Winning the Pulitzer Gets Author Free Dental Care

by James McGrath Morris

On the weekend of April 13-14, biographer Tom Reiss was suffering from a terrible toothache. To his good fortune his dentist had an opening in the afternoon of Monday, April 15. As he took his seat in the dentist chair around 3 PM, the only thing Reiss anticipated was relief from the pain.

Tom Reiss

Reiss will be signing copies of his prize-winning book at the fourth annual Compleat Biographer Conference in New York City.

But his phone began to ring. At first, he told the dentist to ignore it, but the insistent ringing finally prompted Reiss to check his messages. What he heard were the screaming voices of his agent and publisher congratulating him but without leaving him any clue as to why. The dental hygienist turned to the computer displaying Reiss’s X-rays and Googled his name. His book, The Black Count: Glory, Revolution, Betrayal, and the Real Count of Monte Cristo, had just been awarded the Pulitzer Prize for Biography.

“The first autograph I signed as a Pulitzer Prize winner was for my dentist,” said Reiss. “He later sent me an email saying that that day’s work was on the house.”

Reiss, who makes his home in New York City with his wife and daughters, is the author of The Orientalist, the biography of a Jewish man who transformed himself into a Muslim prince and became a best-selling author in Nazi Germany. Reiss’s new book, for which he was awarded the Pulitzer, is also an unusual tale, but with a long gestation.

When Reiss was a boy he loved the novels of Alexandre Dumas. One day he came across the novelist’s memoirs. It was a peculiar book. Its first 200 pages barely mentioned its author and instead told the story of his father, a forgotten revolutionary hero.  “And his father’s life read like a pastiche of The Three Musketeers and The Count of Monte Cristo,” said Reiss. “Was this real person the basis of all my favorite fictional characters? Or had the novelist given fictional adventures to his father in the memoir?”

The story became even more intriguing when Reiss discovered that the forgotten hero had been born black and the son of a slave. “The history of racism had a powerful pull on me since I was boy because my grandparents had been deported from France and murdered because of their race,” Reiss said. Equally captivating was a bit of coinciding family history. When his mother came to the United States as an orphan, she carried with her a single book in her suitcase—a 1938 Hachette edition of The Count of Monte Cristo.  “My interest in adventure stories, France, racism, war, and family history all came together when I discovered that memoir,” he said.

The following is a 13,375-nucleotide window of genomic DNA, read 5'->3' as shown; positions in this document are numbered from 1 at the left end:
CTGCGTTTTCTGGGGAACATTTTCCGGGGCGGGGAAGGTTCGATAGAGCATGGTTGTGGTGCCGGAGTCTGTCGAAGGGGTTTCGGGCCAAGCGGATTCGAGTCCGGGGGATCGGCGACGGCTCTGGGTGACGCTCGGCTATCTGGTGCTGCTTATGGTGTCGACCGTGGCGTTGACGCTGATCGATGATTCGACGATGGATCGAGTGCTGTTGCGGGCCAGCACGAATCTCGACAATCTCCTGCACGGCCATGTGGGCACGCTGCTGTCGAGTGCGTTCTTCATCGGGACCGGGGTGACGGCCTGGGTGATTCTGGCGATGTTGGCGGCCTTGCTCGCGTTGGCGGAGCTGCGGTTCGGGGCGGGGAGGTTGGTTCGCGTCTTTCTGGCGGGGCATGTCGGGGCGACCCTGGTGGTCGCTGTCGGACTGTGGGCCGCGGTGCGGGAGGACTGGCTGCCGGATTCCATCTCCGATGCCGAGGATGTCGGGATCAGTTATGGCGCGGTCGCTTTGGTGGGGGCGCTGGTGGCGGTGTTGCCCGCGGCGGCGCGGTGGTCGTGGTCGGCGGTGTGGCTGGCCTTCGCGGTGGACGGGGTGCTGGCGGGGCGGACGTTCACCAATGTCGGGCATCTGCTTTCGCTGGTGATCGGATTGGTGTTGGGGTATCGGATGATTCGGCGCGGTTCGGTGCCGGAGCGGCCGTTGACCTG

Getting to the story, however, was not easy. “Well,” he admitted, “I had to drill into a locked safe to get hold of some of the most important documents. That was a challenge. Otherwise, it was a matter of polishing up my 18th-century French, because the research consisted mainly of reading thousands of handwritten documents very carefully.”

In addition he explored fortresses where General Dumas had been held captive and searched for traces of the French expedition in contemporary Egypt.

Readers who have flocked to The Black Count have encountered an unusual opening for a biography. Reiss begins with a two-part prologue. In his interview with TBC, Reiss explained his thinking.

The first pages of the book are the scenes from Alexandre Dumas’ memoir in which he recounts the night of his father’s death. It was what inspired Reiss to begin researching the life of General Dumas. “It’s what made me care enough about the story of this forgotten hero to want to become his biographer. I first met my subject through the eyes, as he recalled this fateful night,” Reiss said, remembering reading of the memoir when he was a young boy. “I felt that by sharing this reading experience with my readers, at the beginning of the biography, I would transmit to them some of what had made me passionate about my subject.”

Trying to accomplish this became unwieldy. At first, Reiss had tried to combine everything into one massive prologue but he got stuck on the clash of the two vastly different perspectives—that of the novelist and the biographer. “Then I realized there was a nice parallel: We had both had a surprising encounter with death in this gray village, nearly exactly 200 years apart, so I titled each prologue with the date of that encounter—February 26, 1806, and January 25, 2007.” Thus, said Reiss, behind his quest as a biographer for General Dumas’ life lay “the emotional quest of his son, the novelist, who spent his life dreaming of the hero he’d lost too young.”